Parks and Recreation’s Amy Poehler on NYC, her costars and more
The comedy icon and Parks and Recreation star talks about the show’s new season and what she misses most about New York City.
Tue Jul 9 2013
Photograph: Dale May
Time Out New York: What do you think would be Leslie’s favorite New York park?
Amy Poehler: Central Park. I think she would marvel at the foresight that New Yorkers had to carve out that prime real estate. She would just talk incessantly about how the park is in the middle of the priciest part of the world, almost, and it still remains a park.
Time Out New York: What about you? Any favorite parks?
Amy Poehler: Because I have little boys, I tend to like the local parks that are near my house—a lot of the West Village parks, because they’re kid-friendly. It’s a great place to bring them. The little hideaway places that you stumble onto as you live in the city are more my style, because I’m more of a downtown gal. They’re not perfect, and that’s why they’re great.
Time Out New York: You’re raising two little boys here; do you think NYC is a good place for people with kids?
Amy Poehler: Oh, for sure. I think it’s the best city to live in with kids. My kids learn more on the walk from our house to the deli than they do driving around all day. They see so many different people, they ask so many questions, they interact with so many different types of people. They’re so stimulated and energized.
Time Out New York: So I watched, like, seven or eight episodes of Smart Girls at the Party yesterday, and I loved it.
Amy Poehler: [Laughs] Great!
Time Out New York: What have you learned from interviewing young girls for the series?
Amy Poehler: I usually come away from those interviews feeling really inspired. Any time you talk to anyone about something that they love, they’re, like, their most beautiful. It’s a cool gift to get to talk to people about what they love. And I’ve also learned that there’s a big difference between 12 and 13. [Laughs] Twelve-year-olds don’t mind when their moms dance with them at the dance party, and 13-year-olds do.
Time Out New York: Your Ask Amy video series, where you answer questions about life and young girls’ problems, has become really popular, even with people who aren’t necessarily the target audience. Why do you think that is?
Amy Poehler: It’s kind of like a fantasy, to be able to go back to our younger selves and tell them simple things, like: Be yourself, or: Don’t waste so much time on him. All those things you can’t learn until you learn them on your own. That fight to not be self-conscious is a lifelong fight; to do what you want and not worry about other people, or just to feel good…that doesn’t go away, certainly not at 20 or 30 or 40. Maybe 50? [Laughs] I’ll tell you at 50.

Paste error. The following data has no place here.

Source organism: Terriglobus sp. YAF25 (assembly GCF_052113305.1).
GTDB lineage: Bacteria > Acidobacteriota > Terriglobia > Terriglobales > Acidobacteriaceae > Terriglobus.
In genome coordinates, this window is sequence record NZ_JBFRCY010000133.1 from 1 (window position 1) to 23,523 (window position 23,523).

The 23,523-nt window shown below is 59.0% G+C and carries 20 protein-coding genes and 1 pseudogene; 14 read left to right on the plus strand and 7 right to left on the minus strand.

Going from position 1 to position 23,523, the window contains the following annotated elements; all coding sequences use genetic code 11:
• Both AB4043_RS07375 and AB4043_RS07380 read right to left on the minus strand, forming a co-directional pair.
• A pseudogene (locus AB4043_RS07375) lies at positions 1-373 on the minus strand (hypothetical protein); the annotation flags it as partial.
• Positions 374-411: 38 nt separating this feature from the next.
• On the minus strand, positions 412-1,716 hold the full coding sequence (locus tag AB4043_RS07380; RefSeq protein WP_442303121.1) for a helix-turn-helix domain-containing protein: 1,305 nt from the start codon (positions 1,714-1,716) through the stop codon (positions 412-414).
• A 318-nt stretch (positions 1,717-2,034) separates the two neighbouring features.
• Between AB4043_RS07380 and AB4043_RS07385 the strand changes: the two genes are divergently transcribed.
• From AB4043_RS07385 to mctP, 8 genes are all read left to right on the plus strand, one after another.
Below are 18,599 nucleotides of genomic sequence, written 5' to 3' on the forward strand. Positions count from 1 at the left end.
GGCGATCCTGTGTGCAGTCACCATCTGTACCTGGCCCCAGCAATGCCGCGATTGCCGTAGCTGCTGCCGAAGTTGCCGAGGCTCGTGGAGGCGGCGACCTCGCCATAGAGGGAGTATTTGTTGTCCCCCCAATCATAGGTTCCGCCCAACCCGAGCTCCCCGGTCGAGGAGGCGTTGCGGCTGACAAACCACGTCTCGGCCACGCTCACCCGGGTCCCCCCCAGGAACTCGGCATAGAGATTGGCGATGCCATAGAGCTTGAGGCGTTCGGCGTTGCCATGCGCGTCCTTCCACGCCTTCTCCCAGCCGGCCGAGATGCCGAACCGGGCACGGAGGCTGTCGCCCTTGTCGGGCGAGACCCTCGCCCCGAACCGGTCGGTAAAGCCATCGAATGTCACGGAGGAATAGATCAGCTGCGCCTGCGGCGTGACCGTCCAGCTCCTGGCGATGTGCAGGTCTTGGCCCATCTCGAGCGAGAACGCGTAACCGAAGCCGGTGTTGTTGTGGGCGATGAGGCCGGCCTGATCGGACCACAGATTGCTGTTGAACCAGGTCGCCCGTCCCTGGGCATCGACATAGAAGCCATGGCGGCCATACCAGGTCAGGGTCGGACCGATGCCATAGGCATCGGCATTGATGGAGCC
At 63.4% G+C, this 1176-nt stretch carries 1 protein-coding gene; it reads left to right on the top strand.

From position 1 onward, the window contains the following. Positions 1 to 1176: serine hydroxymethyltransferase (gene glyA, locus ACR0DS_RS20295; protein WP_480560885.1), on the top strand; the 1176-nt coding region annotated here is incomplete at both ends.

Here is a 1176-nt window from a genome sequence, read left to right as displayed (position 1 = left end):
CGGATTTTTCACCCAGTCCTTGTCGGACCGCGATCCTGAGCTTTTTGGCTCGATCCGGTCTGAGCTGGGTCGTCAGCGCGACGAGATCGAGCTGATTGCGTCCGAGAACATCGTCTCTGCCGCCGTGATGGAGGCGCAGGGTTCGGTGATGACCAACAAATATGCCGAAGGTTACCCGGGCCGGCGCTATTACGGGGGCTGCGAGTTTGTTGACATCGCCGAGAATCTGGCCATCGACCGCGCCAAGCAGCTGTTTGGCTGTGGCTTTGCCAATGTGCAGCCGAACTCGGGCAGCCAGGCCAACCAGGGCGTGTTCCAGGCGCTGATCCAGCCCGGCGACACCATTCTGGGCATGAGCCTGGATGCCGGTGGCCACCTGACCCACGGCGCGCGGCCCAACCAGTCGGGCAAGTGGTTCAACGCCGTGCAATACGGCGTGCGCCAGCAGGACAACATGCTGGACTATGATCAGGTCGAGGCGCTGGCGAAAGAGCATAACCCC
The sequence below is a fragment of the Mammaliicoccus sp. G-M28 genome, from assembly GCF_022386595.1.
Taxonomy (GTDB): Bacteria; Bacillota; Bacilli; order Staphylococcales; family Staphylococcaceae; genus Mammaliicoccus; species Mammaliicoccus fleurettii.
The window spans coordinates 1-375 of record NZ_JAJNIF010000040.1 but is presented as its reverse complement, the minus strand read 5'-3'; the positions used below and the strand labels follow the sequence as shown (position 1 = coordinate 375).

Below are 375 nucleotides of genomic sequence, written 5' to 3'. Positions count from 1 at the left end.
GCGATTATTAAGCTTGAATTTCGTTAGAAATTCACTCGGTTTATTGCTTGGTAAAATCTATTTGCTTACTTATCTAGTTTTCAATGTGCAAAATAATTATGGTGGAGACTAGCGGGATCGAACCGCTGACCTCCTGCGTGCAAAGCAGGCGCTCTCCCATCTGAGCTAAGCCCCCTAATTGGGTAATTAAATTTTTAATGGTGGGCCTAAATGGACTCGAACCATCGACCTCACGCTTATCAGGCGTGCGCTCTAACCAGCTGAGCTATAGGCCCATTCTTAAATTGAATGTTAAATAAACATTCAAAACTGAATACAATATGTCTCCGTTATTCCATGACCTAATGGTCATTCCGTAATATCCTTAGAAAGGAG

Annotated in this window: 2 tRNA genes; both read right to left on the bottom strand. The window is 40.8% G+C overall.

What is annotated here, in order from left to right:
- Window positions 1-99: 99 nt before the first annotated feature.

Time Out New York: You answer really intimate questions in the series—how do you keep it from getting too personal for yourself?
Amy Poehler: I just think it’s because I’m older. I don’t think I would have known how to do it when I was younger. Age helps you a little with that; you learn how to share without oversharing, or you get better at connecting without walking away and not feeling like you’ve been too vulnerable. But all the questions are questions we can all relate to, like “I’m scared,” “I wanna be loved,” “I’m afraid,” “Can I do it?”—all of those things that do not go away no matter how old you get. [Laughs]
Time Out New York: Both Smart Girls and Ask Amy are about empowering young women, and feminism informs so much of what you do. Has that always been your intention?
Amy Poehler: It’s always just been in my nature—it’s just kind of my everyday. Sometimes I access it in a conscious way, but it wasn’t always the headline of stuff that I was doing. We just had Gloria Steinem do ASSSSCAT, which was so great. [Musician and activist] Kathleen Hanna came, and I’m just a huge Kathleen Hanna fan. She, for me, was closer in age and a practicing and working feminist, at the time, that I related to. When I was in my late twenties and thirties, there were these amazing female musicians, like PJ Harvey and Björk and Kim Gordon.… These musicians are all still around, but, I mean, they were the most popular musicians! Just constant, really interesting women; sex wasn’t their currency, but they were really sexy and sexual. I gave you a long-winded answer. [Laughs] So the answer is: Yes, I consider myself a feminist, and it informs my work only in that it’s just who I am, in the same way that I’m a woman, or I’m 5'2" or whatever. I was lucky that I came through a system that had many people who did much more hard work and road-clearing before I got there.
Time Out New York: You have your hands in so many projects—acting, producing, memoir-writing, etc. Is there anything you haven’t tried yet that you would love to do?
Amy Poehler: So much! I’d love to direct something that I wrote. I’d like to produce a film. There are so many things in the show-business world I’d like to do, for sure. Own a jet, fly over to my network that I created and live off the sustainable farm that I planted myself. I’d like to ease into being a leader of some kind of cult as I get older. I want to secede from reality and go live on a farm. [Laughs]
Time Out New York: I interviewed Nick Offerman a few months ago and he mentioned how after his one-man show, he feels like he’s helping start a very polite cult.
Amy Poehler: Well, Offerman and I would be great “mama” and “daddy” of a cult. He would do all of the hard work and I would be good at keeping up morale. I’m sure there’d be some sexual favors expected out of both of us, and like the good middle-class workers that we are, we’d put our heads down and get the job done. [Laughs] When all the shit goes down and the world’s about to end, Offerman would be a guy I’d want by my side.
The sixth season of Parks and Recreation premieres Sept 26. Ask Amy can be found at youtube.com/smartgirls.
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